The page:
PORTLAND, Ore. (KOIN) — Residents of a transitional housing complex are facing a mass eviction after rental assistance funding has ended from the State of Oregon. Many people relied on emergency rental assistance, a program that ended in the summer, and the funding along with it is drying up.

Several people involved with housing and homelessness told KOIN 6 they’re worried about a huge increase in homelessness without that money.

Dan Hagan has lived at Argyle Gardens for a year and a half. When he first moved from a shelter into the transitional home, he was working at the Salvation Army but has since lost his job, so he was relying on Oregon’s emergency rental assistance program to make his rent.

On Friday, he was one of 31 people to receive a non-payment eviction in the complex and he says for him that means he’s going right back into a shelter starting this whole process over.

“It seems like a break in the system,” Hagan said. “This is the perfect example of what shouldn’t be happening.”

Hagan had just started an I.T. job training program to find more stable employment, but without housing, he doesn’t know if he will be able to complete the online program.

“I’m doing what I should be doing,” Hagan said. “I’m doing what they tell you to do and I’m getting this training, I’m going to move on, be able to move out of here and to be told that you’re not doing it good enough and because you’re not doing it good enough you have to go out on the streets.”

Transition projects place residents in complexes like Argyle Gardens. They told KOIN 6 they will work to ensure no one is evicted but they see a bigger problem.

In a statement to KOIN 6, the organization’s director of policy and financing Tony Bernal says that this is an example of an “urgent need for additional statewide emergency rental assistance resources to help people maintain their housing.”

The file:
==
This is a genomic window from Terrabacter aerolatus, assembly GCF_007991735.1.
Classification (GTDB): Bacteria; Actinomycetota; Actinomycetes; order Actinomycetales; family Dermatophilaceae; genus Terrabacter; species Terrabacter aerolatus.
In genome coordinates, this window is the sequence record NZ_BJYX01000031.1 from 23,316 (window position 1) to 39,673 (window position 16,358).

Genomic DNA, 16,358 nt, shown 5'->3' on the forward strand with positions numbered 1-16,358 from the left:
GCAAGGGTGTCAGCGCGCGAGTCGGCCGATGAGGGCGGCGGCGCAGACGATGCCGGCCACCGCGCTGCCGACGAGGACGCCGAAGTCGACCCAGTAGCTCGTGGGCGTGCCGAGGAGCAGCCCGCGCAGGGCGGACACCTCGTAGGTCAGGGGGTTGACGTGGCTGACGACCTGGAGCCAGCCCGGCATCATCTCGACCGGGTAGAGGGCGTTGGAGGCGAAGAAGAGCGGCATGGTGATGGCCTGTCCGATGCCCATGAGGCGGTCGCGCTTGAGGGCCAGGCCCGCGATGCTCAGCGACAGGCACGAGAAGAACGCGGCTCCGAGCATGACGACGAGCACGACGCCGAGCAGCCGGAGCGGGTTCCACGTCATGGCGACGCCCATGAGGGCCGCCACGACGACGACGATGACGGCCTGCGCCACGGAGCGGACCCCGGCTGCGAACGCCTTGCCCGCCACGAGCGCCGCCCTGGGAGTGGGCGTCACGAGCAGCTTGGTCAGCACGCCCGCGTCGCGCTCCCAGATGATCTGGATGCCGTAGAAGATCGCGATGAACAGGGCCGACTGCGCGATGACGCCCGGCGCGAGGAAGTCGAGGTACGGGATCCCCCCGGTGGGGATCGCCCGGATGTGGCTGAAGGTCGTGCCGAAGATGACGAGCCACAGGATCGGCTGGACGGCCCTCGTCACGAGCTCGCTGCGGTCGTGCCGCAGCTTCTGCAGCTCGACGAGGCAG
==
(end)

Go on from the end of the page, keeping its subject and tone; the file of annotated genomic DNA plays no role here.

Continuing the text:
Bernal urges the state to reopen emergency rental assistance which is currently paused.

“As rent assistance is drying up and going away, people are without options and so the risk of eviction is going to go through the roof,” said Sybil Hebb, the director of legislative and policy advocacy with the Oregon Law Center.

Hebb says increases in rent and evictions are two factors that are driving homelessness. She worries about two other programs currently in effect in Oregon that will accentuate evictions like Hagan’s and fuel the state’s ongoing homeless crisis — Safe Harbor protections, which prevent evictions for someone who has applied for rental assistance, and a prolonged eviction timeline that slowed down the process of court process of evictions during the pandemic.

“We will be in a space with less rent assistance and faster eviction timelines, meaning people will have less access to help, less chance of saving themselves from displacement if we don’t act,” Hebb said.

Hebb advocates for reexamination of Oregon’s rent stabilization law as well as the longer eviction timeline to curb homelessness from people losing their homes.

Oregon spent over $390 million in rental assistance during the pandemic, one of the leading states to provide assistance, according to National Low Income Housing Center.

It is unclear how much transition project plans to spend to keep people housed at Argyle Gardens, but Hebb is confident that it’s less than those people starting the process over if they get kicked out.

“Prevention is not only a more humane solution but is cheaper. We know that to be the case in many contexts and it holds true in the case of homelessness and eviction protection,” he said.